Kam Martin entered the season as the number one back. He took the lion’s share of work in the spring and the fall and was named as the bell cow multiple times by Malzahn. Yet, anyone that had watched Martin play knew his strengths and his weaknesses. Being a 20+ carry bell cow was not one of those strengths. Martin had two carries for four yards against LSU. Again, another trend under Malzahn is going an entire quarter of the year not featuring the better power back. Shaun Shivers began the season buried on the depth chart. He is a clear-cut number two back by game four. 

Joe Burrow didn’t exactly light it up on the scoreboard and his completion percentage was pretty putrid. Yet the transfer from Ohio State looked more like a top draft pick than Jarrett Stidham did. Burrow didn’t turn the ball over and he was flawless when it mattered, no more so than the 4th-and-seven strike he fired to move the chains in his last possession. His touchdown toss to Derrick Dillon was inches from being picked off, except that it wasn’t and it turned the tide for the Tigers in yellow and purple.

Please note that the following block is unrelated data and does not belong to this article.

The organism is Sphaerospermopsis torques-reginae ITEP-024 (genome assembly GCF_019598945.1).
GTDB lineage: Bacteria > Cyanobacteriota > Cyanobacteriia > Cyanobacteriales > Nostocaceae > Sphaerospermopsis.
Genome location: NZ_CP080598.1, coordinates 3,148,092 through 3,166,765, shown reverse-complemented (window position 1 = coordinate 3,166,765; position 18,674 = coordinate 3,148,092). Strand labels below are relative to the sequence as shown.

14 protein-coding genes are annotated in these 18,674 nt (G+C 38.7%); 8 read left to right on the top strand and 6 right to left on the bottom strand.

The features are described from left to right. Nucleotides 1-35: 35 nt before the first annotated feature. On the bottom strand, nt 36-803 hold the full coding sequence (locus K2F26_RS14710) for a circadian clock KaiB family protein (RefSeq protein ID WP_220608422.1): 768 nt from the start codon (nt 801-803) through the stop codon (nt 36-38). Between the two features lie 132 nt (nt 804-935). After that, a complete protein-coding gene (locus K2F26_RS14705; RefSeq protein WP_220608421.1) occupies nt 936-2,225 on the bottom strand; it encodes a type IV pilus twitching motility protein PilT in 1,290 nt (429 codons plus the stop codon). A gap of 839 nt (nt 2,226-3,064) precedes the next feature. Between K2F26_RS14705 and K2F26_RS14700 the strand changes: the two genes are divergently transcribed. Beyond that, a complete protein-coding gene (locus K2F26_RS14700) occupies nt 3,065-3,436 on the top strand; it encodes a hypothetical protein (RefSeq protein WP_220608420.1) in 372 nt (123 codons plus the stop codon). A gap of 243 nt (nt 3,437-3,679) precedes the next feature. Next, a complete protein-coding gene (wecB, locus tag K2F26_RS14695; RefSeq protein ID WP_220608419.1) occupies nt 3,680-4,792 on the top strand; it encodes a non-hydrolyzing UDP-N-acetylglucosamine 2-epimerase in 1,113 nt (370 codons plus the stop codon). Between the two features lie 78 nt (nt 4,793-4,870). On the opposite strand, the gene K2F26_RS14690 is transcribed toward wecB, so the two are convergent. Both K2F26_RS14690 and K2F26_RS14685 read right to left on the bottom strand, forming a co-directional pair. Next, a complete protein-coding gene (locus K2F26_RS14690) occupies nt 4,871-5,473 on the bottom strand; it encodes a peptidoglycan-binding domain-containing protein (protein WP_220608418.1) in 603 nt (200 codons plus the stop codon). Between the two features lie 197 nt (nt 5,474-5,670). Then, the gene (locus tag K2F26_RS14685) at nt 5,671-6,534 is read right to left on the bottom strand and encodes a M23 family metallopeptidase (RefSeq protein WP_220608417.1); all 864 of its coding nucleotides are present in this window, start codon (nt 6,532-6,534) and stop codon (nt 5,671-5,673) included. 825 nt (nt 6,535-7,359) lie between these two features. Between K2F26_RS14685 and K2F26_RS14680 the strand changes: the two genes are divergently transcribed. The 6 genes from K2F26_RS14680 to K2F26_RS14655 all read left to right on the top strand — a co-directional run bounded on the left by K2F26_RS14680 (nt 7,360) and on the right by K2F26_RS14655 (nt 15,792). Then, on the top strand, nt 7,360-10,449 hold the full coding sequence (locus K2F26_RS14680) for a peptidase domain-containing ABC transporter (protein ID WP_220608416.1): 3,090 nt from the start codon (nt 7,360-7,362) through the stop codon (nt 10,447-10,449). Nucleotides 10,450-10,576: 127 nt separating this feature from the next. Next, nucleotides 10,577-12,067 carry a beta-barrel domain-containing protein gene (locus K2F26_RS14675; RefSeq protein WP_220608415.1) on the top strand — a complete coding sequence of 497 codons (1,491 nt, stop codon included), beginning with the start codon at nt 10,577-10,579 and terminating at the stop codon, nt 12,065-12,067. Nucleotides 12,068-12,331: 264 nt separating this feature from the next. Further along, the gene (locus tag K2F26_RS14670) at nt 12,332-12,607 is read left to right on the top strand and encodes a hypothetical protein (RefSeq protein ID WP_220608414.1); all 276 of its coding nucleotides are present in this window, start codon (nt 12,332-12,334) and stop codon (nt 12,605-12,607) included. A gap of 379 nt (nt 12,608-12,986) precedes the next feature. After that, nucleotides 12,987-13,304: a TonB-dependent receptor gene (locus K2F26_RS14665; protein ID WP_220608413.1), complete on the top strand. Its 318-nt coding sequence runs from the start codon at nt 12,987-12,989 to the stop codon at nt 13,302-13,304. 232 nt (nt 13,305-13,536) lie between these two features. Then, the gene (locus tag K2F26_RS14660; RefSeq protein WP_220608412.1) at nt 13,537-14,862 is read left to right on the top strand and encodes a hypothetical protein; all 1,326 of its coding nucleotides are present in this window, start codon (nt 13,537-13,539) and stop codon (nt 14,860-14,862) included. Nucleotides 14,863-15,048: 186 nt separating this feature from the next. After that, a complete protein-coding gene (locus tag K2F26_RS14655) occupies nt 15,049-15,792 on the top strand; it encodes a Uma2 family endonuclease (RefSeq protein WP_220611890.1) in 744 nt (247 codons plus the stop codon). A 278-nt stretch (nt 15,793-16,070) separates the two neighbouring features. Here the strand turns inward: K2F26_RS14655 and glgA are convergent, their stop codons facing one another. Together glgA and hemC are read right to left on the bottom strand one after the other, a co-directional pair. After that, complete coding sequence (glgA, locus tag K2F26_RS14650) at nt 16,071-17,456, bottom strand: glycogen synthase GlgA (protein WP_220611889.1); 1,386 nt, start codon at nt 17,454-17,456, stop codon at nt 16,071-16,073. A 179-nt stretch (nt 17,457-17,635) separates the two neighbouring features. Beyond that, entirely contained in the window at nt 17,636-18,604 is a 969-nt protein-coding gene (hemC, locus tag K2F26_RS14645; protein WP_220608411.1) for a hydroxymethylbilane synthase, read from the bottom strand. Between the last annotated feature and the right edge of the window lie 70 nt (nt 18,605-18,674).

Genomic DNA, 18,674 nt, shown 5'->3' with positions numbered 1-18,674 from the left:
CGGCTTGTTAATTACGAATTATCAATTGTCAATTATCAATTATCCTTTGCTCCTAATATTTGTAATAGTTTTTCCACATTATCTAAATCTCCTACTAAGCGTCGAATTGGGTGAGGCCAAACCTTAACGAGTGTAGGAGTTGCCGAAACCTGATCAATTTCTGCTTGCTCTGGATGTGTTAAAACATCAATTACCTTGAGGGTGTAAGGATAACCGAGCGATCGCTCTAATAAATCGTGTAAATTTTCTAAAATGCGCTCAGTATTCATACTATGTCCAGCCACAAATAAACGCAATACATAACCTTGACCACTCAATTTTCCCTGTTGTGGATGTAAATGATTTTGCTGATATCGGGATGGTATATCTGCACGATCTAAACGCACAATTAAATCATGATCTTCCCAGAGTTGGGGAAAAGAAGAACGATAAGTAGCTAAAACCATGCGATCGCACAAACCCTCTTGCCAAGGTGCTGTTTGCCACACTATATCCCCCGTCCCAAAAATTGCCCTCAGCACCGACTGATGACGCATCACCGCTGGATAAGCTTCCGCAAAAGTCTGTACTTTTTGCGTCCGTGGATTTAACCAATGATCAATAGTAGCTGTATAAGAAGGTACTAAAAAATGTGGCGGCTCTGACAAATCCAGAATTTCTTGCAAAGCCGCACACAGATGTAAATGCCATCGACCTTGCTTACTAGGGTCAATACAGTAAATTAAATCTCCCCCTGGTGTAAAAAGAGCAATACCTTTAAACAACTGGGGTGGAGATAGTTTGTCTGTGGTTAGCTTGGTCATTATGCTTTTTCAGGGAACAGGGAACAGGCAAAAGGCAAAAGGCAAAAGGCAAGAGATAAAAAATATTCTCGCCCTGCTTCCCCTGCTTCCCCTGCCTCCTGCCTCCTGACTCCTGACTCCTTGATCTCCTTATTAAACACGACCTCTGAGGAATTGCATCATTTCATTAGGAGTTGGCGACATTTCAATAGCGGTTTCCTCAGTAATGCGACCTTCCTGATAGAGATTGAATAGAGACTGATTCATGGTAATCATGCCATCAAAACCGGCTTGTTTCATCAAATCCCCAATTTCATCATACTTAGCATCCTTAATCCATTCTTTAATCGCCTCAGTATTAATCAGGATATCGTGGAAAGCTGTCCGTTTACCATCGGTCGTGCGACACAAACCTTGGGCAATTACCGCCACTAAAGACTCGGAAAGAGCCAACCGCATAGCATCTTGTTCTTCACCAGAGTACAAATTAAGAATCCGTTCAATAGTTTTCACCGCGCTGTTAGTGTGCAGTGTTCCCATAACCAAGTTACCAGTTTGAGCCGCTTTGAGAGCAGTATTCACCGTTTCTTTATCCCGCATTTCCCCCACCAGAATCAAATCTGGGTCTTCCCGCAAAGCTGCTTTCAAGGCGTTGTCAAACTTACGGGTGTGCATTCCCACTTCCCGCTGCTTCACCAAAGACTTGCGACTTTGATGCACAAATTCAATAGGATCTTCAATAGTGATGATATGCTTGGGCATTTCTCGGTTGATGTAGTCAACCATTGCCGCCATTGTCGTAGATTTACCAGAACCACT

Stidham opened the game with a second play INT that set up LSU’s first score. He gave another one away in the third quarter. After three games, he has just three touchdown passes and two INTs. For comparison, Sean White started out 2016 with 510 yards, three TDs and one INT. Stidham currently has a 584-3-2 line. Certainly play calling and protection were an issue but Stidham hasn’t looked the preseason part of a first round pick for the NFL. 

Receivers haven’t helped Stidham much.

The dropsies showed up again Saturday, even with Ryan Davis, the unquestioned leader for the receivers. Auburn has upper-classmen littering the receiver corps but Anthony Schwartz and Seth Williams are No. 2 and No. 5 in total catches. Their performances, as true freshmen, have opened up far many more eyes than the work put in by the veterans. It makes fans wonder what Kodi Burns is doing with these guys if the better performers are those fresh out of high school. 

It would be easy for readers to say that most of this is over-reaction to a loss, which happens to every fan base after a disheartening loss. Still, the conversation is the same one Auburn fans have had since 2013: Auburn fans got Gus’d.